# 7.11: Naming Binary Molecular Compounds

Some families name a son (usually the first born) after his father. So it is somewhat common to find John Smith, Jr. named after John Smith the father. A few families may take it further and name the grandson John Smith III. Countries with long histories of royalty take the naming even further. One line of kings named Henry goes up to Henry the Eighth (not the nicest guy in the world - he had six wives and two of then came to untimely ends). The use of numbering for names adds clarity to a system - we always know which Henry we are talking about.

Inorganic chemical compounds can be broadly classified into two groups: ionic compounds and molecular compounds. The structure of all ionic compounds is an extended three-dimensional array of alternating positive and negative ions. Since ionic compounds do not take the form of individual molecules, they are represented by empirical formulas. Now we will begin to examine the formulas and nomenclature of molecular compounds.

### Molecular Compounds

Molecular compounds are inorganic compounds that take the form of discrete molecules. Examples include such familiar substances as water $$\left( \ce{H_2O} \right)$$ and carbon dioxide $$\left( \ce{CO_2} \right)$$. These compounds are very different from ionic compounds like sodium chloride $$\left( \ce{NaCl} \right)$$. Ionic compounds are formed when metal atoms lose one or more of their electrons to nonmetal atoms. The resulting cations and anions are electrostatically attracted to each other.

So what holds the atoms of a molecule together? Rather than forming ions, the atoms of a molecule share their valence electrons in such a way that a bond forms between pairs of atoms. In a carbon dioxide molecule, there are two of these bonds, each occurring between the carbon atom and one of the two oxygen atoms.

Figure $$\PageIndex{1}$$:  Carbon dioxide molecules consist of a central carbon atom bonded to 2 oxygen atoms.

Larger molecules can have many, many bonds that serve to keep the molecule together. In a large sample of a given molecular compound, all of the individual molecules are identical.

### Naming Binary Molecular Compounds

Recall that a molecular formula shows the number of atoms of each element that a molecule contains. A molecule of water contains two hydrogen atoms and one oxygen atom, so its formula is $$\ce{H_2O}$$. A molecule of octane, which is a component of gasoline, contains 8 atoms of carbon and 18 atoms of hydrogen. The molecular formula of octane is $$\ce{C_8H_{18}}$$.

Figure $$\PageIndex{2}$$: Nitrogen dioxide $$\left( \ce{NO_2} \right)$$ is a reddish-brown toxic gas that is a prominent air pollutant produced by internal combustion engines.

A binary molecular compound is a molecular compound that is composed of two elements. The elements that combine to form binary molecular compounds are both nonmetal atoms. This contrasts with ionic compounds, which were formed from a metal ion and a nonmetal ion. Therefore, binary molecular compounds are different because ionic charges cannot be used to name them or to write their formulas. Another difference is that two nonmetal atoms will frequently combine with one another in a variety of ratios. Consider the elements nitrogen and oxygen. They combine to make several compounds including $$\ce{NO}$$, $$\ce{NO_2}$$, and $$\ce{N_2O}$$. They all can't be called nitrogen oxide. How would someone know which one you were talking about? Each of the three compounds has very different properties and reactivity. A system to distinguish between compounds such as these is necessary.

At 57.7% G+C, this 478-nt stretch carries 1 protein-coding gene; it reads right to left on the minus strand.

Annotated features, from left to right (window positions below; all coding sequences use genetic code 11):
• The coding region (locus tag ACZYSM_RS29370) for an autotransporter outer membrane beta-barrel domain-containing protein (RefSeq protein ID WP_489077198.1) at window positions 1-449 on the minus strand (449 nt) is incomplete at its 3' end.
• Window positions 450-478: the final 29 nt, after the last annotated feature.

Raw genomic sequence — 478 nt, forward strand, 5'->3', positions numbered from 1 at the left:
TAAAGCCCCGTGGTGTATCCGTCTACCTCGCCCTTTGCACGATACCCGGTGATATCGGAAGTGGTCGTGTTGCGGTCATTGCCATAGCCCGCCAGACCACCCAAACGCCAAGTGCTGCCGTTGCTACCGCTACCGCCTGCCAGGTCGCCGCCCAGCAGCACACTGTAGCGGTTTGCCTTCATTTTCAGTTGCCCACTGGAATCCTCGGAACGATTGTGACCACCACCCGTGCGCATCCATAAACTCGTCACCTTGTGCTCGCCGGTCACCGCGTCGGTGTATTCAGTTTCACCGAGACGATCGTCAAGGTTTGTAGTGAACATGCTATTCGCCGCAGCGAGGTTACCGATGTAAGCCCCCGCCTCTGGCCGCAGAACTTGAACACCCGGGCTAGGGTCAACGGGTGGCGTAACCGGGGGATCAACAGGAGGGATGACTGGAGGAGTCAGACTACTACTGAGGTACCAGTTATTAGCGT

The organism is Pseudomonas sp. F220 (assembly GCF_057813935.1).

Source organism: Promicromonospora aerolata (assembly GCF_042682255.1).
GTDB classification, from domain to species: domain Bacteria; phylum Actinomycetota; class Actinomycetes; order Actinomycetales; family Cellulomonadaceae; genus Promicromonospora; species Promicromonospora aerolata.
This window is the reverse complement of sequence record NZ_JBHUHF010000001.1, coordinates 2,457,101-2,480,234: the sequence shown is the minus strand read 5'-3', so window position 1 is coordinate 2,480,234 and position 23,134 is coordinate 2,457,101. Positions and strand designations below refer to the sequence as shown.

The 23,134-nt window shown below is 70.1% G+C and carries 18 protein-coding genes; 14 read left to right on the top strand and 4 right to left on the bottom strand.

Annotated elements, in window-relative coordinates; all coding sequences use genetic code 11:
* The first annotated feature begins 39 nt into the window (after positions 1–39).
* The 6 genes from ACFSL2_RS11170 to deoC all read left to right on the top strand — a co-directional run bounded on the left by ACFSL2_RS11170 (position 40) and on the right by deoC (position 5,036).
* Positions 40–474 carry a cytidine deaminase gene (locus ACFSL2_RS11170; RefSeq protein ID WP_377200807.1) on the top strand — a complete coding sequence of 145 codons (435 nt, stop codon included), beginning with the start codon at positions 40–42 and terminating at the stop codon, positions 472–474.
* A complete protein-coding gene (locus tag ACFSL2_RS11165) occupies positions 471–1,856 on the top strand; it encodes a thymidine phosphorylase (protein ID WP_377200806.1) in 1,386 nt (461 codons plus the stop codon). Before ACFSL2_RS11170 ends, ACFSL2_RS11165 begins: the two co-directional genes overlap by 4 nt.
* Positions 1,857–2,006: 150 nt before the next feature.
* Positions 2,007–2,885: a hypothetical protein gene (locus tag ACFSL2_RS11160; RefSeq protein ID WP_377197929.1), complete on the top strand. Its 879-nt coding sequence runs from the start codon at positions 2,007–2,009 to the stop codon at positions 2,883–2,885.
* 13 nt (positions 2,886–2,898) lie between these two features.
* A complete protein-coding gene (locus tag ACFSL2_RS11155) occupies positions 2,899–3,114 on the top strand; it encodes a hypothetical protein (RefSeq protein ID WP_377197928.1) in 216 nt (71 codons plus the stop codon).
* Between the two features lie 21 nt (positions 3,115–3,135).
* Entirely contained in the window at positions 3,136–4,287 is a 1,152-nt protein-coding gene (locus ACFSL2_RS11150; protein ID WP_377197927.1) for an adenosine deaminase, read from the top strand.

Prefixes are used in the names of binary molecular compounds to identify the number of atoms of each element. The table below shows the prefixes up to ten.

Number of Atoms Prefix
Table $$\PageIndex{1}$$: Numerical Prefixes
1 mono-
2 di-
3 tri-
4 tetra-
5 penta-
6 hexa-
7 hepta-
8 octa-
9 nona-
10 deca-

The rules for using the prefix system of nomenclature of binary compounds can be summarized as follows.

1. Generally, the less-electronegative element is written first in the formula, though there are a few exceptions. Carbon is always first in a formula and hydrogen is after nitrogen in a formula such as $$\ce{NH_3}$$. The order of common nonmetals in binary compound formulas is $$\ce{C}$$, $$\ce{P}$$, $$\ce{N}$$, $$\ce{H}$$, $$\ce{S}$$, $$\ce{I}$$, $$\ce{Br}$$, $$\ce{Cl}$$, $$\ce{O}$$, $$\ce{F}$$.
2. When naming, the appropriate prefix is used only if there are more than one atom of that element in the formula.
3. The second element is named after the first, but with the ending of the element's name changed to -ide. The appropriate prefix is always used for the second element.

The a or o at the end of a prefix is usually dropped from the name when the name of the element begins with a vowel. As an example, four oxygen atoms, is tetroxide instead of tetraoxide. Some examples of molecular compounds are listed in Table $$\PageIndex{2}$$.

Formula Name
Table $$\PageIndex{2}$$
$$\ce{NO}$$ nitrogen monoxide
$$\ce{N_2O}$$ dinitrogen monoxide
$$\ce{S_2Cl_2}$$ disulfur dichloride
$$\ce{Cl_2O_7}$$ dichlorine heptoxide

Notice that the mono- prefix is not used with the nitrogen in the first compound, but is used with the oxygen in both of the first two examples. The $$\ce{S_2Cl_2}$$ emphasizes that the formulas for molecular compounds are not reduced to their lowest ratios. The o of the mono- and the a of hepta- are dropped from the name when paired with oxide.

### Summary

• Molecular compounds are inorganic compounds that take the form of discrete molecules.
• The atoms of these compounds are held together by covalent bonds.
• Prefixes are used to indicate the number of atoms of an element that are in the compound.

### Contributors

• CK-12 Foundation by Sharon Bewick, Richard Parsons, Therese Forsythe, Shonna Robinson, and Jean Dupon.